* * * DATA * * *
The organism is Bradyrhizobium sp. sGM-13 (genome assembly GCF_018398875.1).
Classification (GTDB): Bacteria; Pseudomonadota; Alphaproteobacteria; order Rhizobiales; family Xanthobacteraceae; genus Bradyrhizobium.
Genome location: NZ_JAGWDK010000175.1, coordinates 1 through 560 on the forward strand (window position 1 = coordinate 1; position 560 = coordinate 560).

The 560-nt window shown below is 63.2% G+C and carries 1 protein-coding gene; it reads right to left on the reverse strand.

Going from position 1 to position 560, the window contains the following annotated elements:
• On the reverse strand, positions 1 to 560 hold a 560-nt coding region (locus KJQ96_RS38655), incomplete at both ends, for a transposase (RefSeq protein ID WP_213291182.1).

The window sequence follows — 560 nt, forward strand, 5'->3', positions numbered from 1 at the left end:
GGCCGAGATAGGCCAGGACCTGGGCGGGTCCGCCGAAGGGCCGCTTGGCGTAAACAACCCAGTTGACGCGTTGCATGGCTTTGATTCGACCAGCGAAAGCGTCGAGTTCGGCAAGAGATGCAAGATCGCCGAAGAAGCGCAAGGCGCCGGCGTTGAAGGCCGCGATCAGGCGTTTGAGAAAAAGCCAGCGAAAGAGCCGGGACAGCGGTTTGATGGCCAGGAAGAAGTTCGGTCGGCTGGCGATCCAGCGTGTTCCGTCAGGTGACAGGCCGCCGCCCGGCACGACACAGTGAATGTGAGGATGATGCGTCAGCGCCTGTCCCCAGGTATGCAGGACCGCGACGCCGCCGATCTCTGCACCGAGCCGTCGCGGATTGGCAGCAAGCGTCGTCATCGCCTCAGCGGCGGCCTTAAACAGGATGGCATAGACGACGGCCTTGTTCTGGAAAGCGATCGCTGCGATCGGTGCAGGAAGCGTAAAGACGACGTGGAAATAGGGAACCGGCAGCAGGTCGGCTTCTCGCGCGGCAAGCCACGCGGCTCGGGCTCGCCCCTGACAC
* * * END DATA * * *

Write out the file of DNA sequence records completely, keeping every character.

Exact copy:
The organism is Bradyrhizobium sp. sGM-13 (genome assembly GCF_018398875.1).
Classification (GTDB): Bacteria; Pseudomonadota; Alphaproteobacteria; order Rhizobiales; family Xanthobacteraceae; genus Bradyrhizobium.
Genome location: NZ_JAGWDK010000175.1, coordinates 1 through 560 on the forward strand (window position 1 = coordinate 1; position 560 = coordinate 560).

The 560-nt window shown below is 63.2% G+C and carries 1 protein-coding gene; it reads right to left on the reverse strand.

Going from position 1 to position 560, the window contains the following annotated elements:
• On the reverse strand, positions 1 to 560 hold a 560-nt coding region (locus KJQ96_RS38655), incomplete at both ends, for a transposase (RefSeq protein ID WP_213291182.1).

The window sequence follows — 560 nt, forward strand, 5'->3', positions numbered from 1 at the left end:
GGCCGAGATAGGCCAGGACCTGGGCGGGTCCGCCGAAGGGCCGCTTGGCGTAAACAACCCAGTTGACGCGTTGCATGGCTTTGATTCGACCAGCGAAAGCGTCGAGTTCGGCAAGAGATGCAAGATCGCCGAAGAAGCGCAAGGCGCCGGCGTTGAAGGCCGCGATCAGGCGTTTGAGAAAAAGCCAGCGAAAGAGCCGGGACAGCGGTTTGATGGCCAGGAAGAAGTTCGGTCGGCTGGCGATCCAGCGTGTTCCGTCAGGTGACAGGCCGCCGCCCGGCACGACACAGTGAATGTGAGGATGATGCGTCAGCGCCTGTCCCCAGGTATGCAGGACCGCGACGCCGCCGATCTCTGCACCGAGCCGTCGCGGATTGGCAGCAAGCGTCGTCATCGCCTCAGCGGCGGCCTTAAACAGGATGGCATAGACGACGGCCTTGTTCTGGAAAGCGATCGCTGCGATCGGTGCAGGAAGCGTAAAGACGACGTGGAAATAGGGAACCGGCAGCAGGTCGGCTTCTCGCGCGGCAAGCCACGCGGCTCGGGCTCGCCCCTGACAC